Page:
Here’s how Biden can Free Iran
In a country that stands for freedom, we need to change our course of action to maintain freedom elsewhere.
February 18, 2023
In response to the massive wave of protests rocking Iran, President Biden expressed his solidarity with the Iranian people by vowing to “free Iran.” However, if President Biden seeks to realize his promises and stand in solidarity with the Iranian people, he must radically shift his policies away from void negotiations and promises of sanction relief towards a “maximum pressure” campaign.
The ideology behind Iran’s foreign and domestic policy is fundamentally incompatible with the rules-based liberal world order. Unlike authoritarian states that seek merely to maintain power domestically, Iran’s guiding principles, policies, and rhetoric center around exporting the Islamic Revolution. Similar to the Soviet Union of old, Iran’s ideology demands a revisionist foreign policy agenda against the liberal world order. In fact, this foreign policy agenda is enshrined within Iran’s post-revolution Constitution and is further revealed in Iran’s funneling of $700 million alone to Hezbollah rather than investing in its dysfunctional economy.
President Biden’s strategy of endless negotiations for a flawed treaty that merely temporarily halts Iran’s nuclear ambitions is futile. The lifting of sanctions for such a goal may increase Iran’s military capabilities and the available resources to finance foreign terrorist organizations such as Hezbollah, the Houthis, and the Badr Organization.
So, how should President Biden respond to this foreign policy conundrum?
The United States must continue with rhetorical support for the Iranian protesters. The United States should also rally a regional and multilateral response with its European and Middle Eastern allies to prepare the infrastructure for weapons deliveries to Iranian protesters if there ever is a major armed uprising or if sectors of the Iranian military defect in favor of the protesters.
There is no good option for any diplomatic negotiation with a revisionist regional power bent on acquiring nuclear weapons. However, the best option would be for the United States to realign its foreign policy goals in solidarity with the Iranian protesters and increase security cooperation with regional allies such as Israel and Iraq.
To curb the influence of Iran’s web of proxies throughout Iraq, Syria, and the Gulf States, the United States must maintain tight sanctions to decrease the availability of Iran’s financial resources for its foreign proxies. This also means increasing an American troop presence in coordination with allies such as Kuwait and Iraq for counterterrorism operations, maintaining its network of military bases in the Middle East, and isolating Iran from the international economy and community.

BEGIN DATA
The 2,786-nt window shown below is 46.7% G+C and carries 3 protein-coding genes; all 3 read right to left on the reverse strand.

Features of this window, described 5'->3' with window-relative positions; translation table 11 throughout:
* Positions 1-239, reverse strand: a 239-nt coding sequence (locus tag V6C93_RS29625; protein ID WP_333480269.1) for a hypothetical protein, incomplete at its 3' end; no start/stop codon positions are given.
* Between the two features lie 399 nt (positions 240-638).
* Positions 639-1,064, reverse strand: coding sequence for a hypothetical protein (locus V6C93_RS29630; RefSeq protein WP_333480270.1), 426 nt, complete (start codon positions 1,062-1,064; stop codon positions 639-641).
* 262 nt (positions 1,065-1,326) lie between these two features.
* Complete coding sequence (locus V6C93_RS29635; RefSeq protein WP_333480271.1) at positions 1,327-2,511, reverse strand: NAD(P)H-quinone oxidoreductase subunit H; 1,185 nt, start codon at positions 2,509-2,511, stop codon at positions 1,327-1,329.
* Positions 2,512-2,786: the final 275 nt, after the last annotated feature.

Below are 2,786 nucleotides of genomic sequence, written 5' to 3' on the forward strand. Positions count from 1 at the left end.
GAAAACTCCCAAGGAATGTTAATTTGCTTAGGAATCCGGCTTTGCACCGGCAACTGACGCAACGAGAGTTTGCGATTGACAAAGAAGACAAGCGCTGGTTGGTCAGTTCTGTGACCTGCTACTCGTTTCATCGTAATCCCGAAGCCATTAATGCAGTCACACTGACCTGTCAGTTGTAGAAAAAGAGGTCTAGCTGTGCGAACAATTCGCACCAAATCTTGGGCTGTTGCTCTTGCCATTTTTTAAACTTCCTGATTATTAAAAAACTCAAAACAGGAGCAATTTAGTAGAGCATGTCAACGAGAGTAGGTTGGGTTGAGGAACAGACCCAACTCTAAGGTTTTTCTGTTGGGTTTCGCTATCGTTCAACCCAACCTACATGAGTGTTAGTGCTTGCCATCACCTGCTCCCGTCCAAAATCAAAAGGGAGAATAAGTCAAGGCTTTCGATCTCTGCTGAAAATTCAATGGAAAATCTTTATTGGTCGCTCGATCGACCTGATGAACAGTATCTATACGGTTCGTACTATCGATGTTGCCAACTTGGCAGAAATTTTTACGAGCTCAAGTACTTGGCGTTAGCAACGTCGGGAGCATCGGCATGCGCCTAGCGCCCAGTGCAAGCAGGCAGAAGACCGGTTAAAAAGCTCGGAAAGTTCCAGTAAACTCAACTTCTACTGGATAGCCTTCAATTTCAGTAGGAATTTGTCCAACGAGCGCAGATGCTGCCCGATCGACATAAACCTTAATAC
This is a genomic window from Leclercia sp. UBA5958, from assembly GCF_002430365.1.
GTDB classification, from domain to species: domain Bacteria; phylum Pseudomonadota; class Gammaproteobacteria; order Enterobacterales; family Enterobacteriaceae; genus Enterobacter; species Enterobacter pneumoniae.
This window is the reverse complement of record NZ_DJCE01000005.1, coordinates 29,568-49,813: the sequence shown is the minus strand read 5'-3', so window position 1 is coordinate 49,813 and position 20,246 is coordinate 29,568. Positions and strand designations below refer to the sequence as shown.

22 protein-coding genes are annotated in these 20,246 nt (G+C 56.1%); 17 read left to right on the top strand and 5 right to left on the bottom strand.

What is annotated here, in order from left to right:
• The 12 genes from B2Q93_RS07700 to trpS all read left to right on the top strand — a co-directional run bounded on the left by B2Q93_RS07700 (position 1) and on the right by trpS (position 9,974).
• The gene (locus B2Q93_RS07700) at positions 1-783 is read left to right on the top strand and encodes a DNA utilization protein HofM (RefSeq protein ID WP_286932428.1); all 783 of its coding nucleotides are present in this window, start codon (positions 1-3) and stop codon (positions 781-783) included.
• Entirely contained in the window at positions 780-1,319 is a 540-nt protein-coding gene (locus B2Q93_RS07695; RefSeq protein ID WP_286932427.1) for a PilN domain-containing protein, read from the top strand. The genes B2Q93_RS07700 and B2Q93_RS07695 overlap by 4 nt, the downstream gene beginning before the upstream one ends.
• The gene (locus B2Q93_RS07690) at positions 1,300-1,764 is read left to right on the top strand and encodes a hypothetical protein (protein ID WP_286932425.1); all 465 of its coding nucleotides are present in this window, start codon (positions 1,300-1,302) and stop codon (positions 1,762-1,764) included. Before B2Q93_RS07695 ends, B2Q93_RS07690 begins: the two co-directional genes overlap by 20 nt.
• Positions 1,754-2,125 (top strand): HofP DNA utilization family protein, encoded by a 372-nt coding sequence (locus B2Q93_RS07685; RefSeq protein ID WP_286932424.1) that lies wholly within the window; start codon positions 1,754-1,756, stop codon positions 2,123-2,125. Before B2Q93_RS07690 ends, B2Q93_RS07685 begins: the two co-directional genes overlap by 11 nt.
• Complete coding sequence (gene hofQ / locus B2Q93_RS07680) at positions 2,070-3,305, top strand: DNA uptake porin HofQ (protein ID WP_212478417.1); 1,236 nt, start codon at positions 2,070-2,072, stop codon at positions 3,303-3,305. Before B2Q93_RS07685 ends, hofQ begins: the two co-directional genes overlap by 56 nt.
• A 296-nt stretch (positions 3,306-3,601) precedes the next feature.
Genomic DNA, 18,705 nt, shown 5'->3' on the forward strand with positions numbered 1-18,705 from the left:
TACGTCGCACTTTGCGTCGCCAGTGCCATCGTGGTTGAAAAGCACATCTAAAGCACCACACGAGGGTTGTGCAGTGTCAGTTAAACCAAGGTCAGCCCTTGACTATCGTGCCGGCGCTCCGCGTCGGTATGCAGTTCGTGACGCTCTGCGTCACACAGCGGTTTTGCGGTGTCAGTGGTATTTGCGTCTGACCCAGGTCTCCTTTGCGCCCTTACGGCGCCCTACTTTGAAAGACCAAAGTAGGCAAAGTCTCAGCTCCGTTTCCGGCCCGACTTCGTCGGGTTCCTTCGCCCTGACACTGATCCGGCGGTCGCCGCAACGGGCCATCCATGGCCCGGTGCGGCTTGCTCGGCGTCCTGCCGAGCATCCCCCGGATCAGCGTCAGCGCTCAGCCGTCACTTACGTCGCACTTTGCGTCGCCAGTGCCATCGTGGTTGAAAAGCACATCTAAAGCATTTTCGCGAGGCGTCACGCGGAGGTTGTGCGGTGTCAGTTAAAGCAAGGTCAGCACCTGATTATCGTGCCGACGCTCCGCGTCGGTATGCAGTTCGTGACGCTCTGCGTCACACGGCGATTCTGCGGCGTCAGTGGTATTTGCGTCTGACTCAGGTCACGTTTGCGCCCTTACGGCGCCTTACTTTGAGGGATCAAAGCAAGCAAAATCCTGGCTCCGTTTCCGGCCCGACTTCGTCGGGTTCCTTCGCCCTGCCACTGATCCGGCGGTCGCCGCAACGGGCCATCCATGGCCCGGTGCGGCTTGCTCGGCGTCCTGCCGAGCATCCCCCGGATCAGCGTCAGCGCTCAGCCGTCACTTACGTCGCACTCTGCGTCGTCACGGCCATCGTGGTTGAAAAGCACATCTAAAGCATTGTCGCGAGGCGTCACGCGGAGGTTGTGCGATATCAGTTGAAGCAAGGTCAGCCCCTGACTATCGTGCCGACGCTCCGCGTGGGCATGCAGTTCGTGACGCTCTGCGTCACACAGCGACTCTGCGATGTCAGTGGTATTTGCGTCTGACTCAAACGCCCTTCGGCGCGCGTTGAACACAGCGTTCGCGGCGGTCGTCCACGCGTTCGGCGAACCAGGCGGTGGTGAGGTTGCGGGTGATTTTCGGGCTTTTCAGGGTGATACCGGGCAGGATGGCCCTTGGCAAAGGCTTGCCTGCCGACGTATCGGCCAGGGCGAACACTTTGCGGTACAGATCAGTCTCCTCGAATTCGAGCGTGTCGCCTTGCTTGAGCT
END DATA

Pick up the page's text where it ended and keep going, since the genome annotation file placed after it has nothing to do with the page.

This can manifest itself in many forms such as increasing security cooperation and military exercises with the Iraqis, Israelis, and other Gulf States. This can also involve increased foreign aid, election assistance, and technical assistance to states that are democratizing or have some democratic frameworks such as Iraq. Military and economic coercion must be a cornerstone of containing Iran and its criminal proxies.
The greatest danger Iran poses to the world is its nuclear program. Nuclear weapons dramatically increase the costs of warfare, decrease the effectiveness of United States deterrence, and spark regional arms races. Accounting for Iran’s refusal to permanently renounce its nuclear program in the now-defunct Joint Comprehensive Plan of Action, there’s little indication that Iran will permanently give up its nuclear ambitions. Therefore, the United States must resort to a containment strategy.
Critics are correct in contending that an aggressive containment strategy with sweeping sanctions and a system of regional deterrence with the Gulf States may legitimize Iran’s narrative of a revolutionary struggle against an aggressive imperialist state seeking to maintain its hegemony. However, attempting to combat this narrative cannot lead to sacrificing the necessary military and economic infrastructure to combat Iranian-backed terror organizations that regularly cause material harm to soldiers and civilians alike.
The costs are too high to justify a war against Iran today, but the United States can rally an international response diplomatically, economically, and militarily to isolate Iran and its allies. Just as the United States adopted a policy of containment towards the Soviet Union, the United States should work towards strengthening Iran’s adversaries, curbing Iranian influence, and promoting democratic governance in regions such as Syria and Iraq when possible.